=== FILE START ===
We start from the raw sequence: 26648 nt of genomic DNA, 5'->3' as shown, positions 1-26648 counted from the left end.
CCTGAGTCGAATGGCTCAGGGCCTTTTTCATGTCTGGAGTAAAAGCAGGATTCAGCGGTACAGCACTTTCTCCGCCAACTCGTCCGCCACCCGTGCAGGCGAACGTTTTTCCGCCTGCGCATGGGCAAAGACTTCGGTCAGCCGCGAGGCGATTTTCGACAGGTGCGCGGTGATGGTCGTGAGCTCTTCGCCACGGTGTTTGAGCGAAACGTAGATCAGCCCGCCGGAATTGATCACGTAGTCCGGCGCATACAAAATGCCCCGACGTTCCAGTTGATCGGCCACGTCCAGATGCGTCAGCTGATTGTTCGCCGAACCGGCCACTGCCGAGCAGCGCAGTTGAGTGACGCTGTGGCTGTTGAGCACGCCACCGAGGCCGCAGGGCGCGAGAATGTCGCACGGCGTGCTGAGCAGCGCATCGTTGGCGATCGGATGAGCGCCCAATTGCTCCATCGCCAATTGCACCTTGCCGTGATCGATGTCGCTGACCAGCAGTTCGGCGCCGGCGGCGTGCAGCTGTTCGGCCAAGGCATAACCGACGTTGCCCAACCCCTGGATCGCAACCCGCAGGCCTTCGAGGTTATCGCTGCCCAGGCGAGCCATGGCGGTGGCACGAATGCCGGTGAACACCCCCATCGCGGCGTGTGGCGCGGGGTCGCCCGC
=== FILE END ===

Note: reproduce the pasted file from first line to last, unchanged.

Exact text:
We start from the raw sequence: 26648 nt of genomic DNA, 5'->3' as shown, positions 1-26648 counted from the left end.
CCTGAGTCGAATGGCTCAGGGCCTTTTTCATGTCTGGAGTAAAAGCAGGATTCAGCGGTACAGCACTTTCTCCGCCAACTCGTCCGCCACCCGTGCAGGCGAACGTTTTTCCGCCTGCGCATGGGCAAAGACTTCGGTCAGCCGCGAGGCGATTTTCGACAGGTGCGCGGTGATGGTCGTGAGCTCTTCGCCACGGTGTTTGAGCGAAACGTAGATCAGCCCGCCGGAATTGATCACGTAGTCCGGCGCATACAAAATGCCCCGACGTTCCAGTTGATCGGCCACGTCCAGATGCGTCAGCTGATTGTTCGCCGAACCGGCCACTGCCGAGCAGCGCAGTTGAGTGACGCTGTGGCTGTTGAGCACGCCACCGAGGCCGCAGGGCGCGAGAATGTCGCACGGCGTGCTGAGCAGCGCATCGTTGGCGATCGGATGAGCGCCCAATTGCTCCATCGCCAATTGCACCTTGCCGTGATCGATGTCGCTGACCAGCAGTTCGGCGCCGGCGGCGTGCAGCTGTTCGGCCAAGGCATAACCGACGTTGCCCAACCCCTGGATCGCAACCCGCAGGCCTTCGAGGTTATCGCTGCCCAGGCGAGCCATGGCGGTGGCACGAATGCCGGTGAACACCCCCATCGCGGCGTGTGGCGCGGGGTCGCCCGC